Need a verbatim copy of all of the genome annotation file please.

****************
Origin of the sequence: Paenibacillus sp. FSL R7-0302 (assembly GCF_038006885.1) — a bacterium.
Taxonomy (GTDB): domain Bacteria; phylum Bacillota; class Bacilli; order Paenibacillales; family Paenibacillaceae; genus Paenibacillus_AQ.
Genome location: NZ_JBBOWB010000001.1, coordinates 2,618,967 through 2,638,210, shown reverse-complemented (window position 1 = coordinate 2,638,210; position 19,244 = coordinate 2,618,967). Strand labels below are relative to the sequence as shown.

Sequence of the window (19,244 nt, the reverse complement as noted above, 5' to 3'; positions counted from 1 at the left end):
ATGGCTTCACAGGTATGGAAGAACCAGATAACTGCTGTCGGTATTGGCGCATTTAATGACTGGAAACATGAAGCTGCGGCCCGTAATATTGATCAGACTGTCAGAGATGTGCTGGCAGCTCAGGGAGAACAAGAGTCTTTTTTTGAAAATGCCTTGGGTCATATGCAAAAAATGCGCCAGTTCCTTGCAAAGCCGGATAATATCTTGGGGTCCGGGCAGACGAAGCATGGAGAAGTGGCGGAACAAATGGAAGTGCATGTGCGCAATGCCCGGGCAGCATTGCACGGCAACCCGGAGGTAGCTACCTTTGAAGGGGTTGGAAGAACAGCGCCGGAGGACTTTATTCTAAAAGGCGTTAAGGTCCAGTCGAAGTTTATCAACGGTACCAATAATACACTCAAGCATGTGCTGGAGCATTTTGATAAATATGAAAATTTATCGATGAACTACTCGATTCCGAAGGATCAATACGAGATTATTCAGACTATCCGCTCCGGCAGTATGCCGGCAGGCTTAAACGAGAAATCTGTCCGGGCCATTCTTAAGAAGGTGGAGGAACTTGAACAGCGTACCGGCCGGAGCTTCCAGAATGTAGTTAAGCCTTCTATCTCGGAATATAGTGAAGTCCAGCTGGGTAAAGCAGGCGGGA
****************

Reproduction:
Origin of the sequence: Paenibacillus sp. FSL R7-0302 (assembly GCF_038006885.1) — a bacterium.
Taxonomy (GTDB): domain Bacteria; phylum Bacillota; class Bacilli; order Paenibacillales; family Paenibacillaceae; genus Paenibacillus_AQ.
Genome location: NZ_JBBOWB010000001.1, coordinates 2,618,967 through 2,638,210, shown reverse-complemented (window position 1 = coordinate 2,638,210; position 19,244 = coordinate 2,618,967). Strand labels below are relative to the sequence as shown.

Sequence of the window (19,244 nt, the reverse complement as noted above, 5' to 3'; positions counted from 1 at the left end):
ATGGCTTCACAGGTATGGAAGAACCAGATAACTGCTGTCGGTATTGGCGCATTTAATGACTGGAAACATGAAGCTGCGGCCCGTAATATTGATCAGACTGTCAGAGATGTGCTGGCAGCTCAGGGAGAACAAGAGTCTTTTTTTGAAAATGCCTTGGGTCATATGCAAAAAATGCGCCAGTTCCTTGCAAAGCCGGATAATATCTTGGGGTCCGGGCAGACGAAGCATGGAGAAGTGGCGGAACAAATGGAAGTGCATGTGCGCAATGCCCGGGCAGCATTGCACGGCAACCCGGAGGTAGCTACCTTTGAAGGGGTTGGAAGAACAGCGCCGGAGGACTTTATTCTAAAAGGCGTTAAGGTCCAGTCGAAGTTTATCAACGGTACCAATAATACACTCAAGCATGTGCTGGAGCATTTTGATAAATATGAAAATTTATCGATGAACTACTCGATTCCGAAGGATCAATACGAGATTATTCAGACTATCCGCTCCGGCAGTATGCCGGCAGGCTTAAACGAGAAATCTGTCCGGGCCATTCTTAAGAAGGTGGAGGAACTTGAACAGCGTACCGGCCGGAGCTTCCAGAATGTAGTTAAGCCTTCTATCTCGGAATATAGTGAAGTCCAGCTGGGTAAAGCAGGCGGGA